This book was provided to me by the wonderful people at Bethany House in exchange for a thoughtful and honest review!

A Collection of Wednesdays, A Passionate Read!

Each of us waits, like the sleeping Juliet, to be awakened by our Lover's compassionate kiss, to be awakened by a Lover who has already died and lives now to love us.  I am a believer in this Lover.  I too wait for Him to come and awaken me.  I believe in Him with passion... I decided... that I would be a person who lives with passion, and that I would allow God Himself to be the fuel of that passion.

So ends the first chapter of Miss Amy Gaither Hayes' new book, A Collection of Wednesdays: Creating a Whole from the Parts.  This book stirred my heart from the beginning.  Not only do its pages contain thought-provoking, heartfelt anecdotes but beautiful literary poems also grace those pages.

While working towards my Associates degree in Creative Writing, I took two poetry classes.  I'm not at all a poet, but my brother was and I sincerely appreciate great poetry.  If you aren't familiar with literary poetry you may have a hard time reading Miss Hayes'.  It doesn't rhyme, though it does have rhythm.  It's more like trains of thought.  I love her poetry; it spoke to my heart many times and flowed so well with the stories in her book.  The devotionals and memoirs in the book were also very eloquently written at times and often seemed a bit like poetry themselves.  The author writes about ordinary things but shows us how precious those everyday things really are.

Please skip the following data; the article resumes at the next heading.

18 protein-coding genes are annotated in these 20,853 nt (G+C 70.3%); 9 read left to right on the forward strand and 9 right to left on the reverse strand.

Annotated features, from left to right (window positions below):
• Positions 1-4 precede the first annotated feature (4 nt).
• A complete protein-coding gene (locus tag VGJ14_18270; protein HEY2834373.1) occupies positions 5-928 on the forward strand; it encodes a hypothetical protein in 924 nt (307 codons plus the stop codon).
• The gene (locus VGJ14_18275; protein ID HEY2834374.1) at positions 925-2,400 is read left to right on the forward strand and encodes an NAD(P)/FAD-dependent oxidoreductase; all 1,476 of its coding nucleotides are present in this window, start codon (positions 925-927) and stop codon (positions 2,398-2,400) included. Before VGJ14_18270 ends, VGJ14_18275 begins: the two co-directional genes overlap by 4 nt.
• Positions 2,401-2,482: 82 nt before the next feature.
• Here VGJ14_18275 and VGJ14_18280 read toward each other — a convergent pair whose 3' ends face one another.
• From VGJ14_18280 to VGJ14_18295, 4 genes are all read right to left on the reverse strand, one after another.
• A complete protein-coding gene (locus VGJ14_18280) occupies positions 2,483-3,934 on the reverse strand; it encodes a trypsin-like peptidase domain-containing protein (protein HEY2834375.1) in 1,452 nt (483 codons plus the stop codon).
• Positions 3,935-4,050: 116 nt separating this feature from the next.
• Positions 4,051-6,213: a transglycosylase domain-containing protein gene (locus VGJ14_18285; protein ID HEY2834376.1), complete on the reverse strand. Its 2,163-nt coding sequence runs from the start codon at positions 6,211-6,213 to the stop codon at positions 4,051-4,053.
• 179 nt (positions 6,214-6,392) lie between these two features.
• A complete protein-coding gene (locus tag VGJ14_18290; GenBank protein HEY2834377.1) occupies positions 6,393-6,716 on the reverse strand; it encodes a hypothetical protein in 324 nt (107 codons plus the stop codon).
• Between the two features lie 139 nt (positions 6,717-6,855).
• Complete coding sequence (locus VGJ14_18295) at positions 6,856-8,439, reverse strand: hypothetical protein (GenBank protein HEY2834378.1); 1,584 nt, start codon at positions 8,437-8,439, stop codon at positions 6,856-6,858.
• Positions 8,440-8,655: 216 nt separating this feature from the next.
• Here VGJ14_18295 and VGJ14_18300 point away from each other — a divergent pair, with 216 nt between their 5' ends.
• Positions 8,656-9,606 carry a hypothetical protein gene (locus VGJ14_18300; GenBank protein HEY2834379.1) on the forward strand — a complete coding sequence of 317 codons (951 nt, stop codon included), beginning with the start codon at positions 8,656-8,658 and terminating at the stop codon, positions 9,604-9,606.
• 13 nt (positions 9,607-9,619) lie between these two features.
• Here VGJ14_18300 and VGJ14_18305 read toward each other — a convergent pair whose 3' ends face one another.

As I've mentioned before, I'm not easily impressed by modern books.  I've read too many eloquent authors whose works have fed my soul and changed my life to be able to enjoy "just anything."  But within the first few pages of A Collection of Wednesdays, my eyes misted as my heart was touched by the words and by God.  Miss Hayes is a woman after my own heart and I hope to see more from her.  If you like to read memoirs, poetry, love Jesus (or want to), and long to be a more passionate woman in every aspect of your life, you won't be disappointed in this Collection.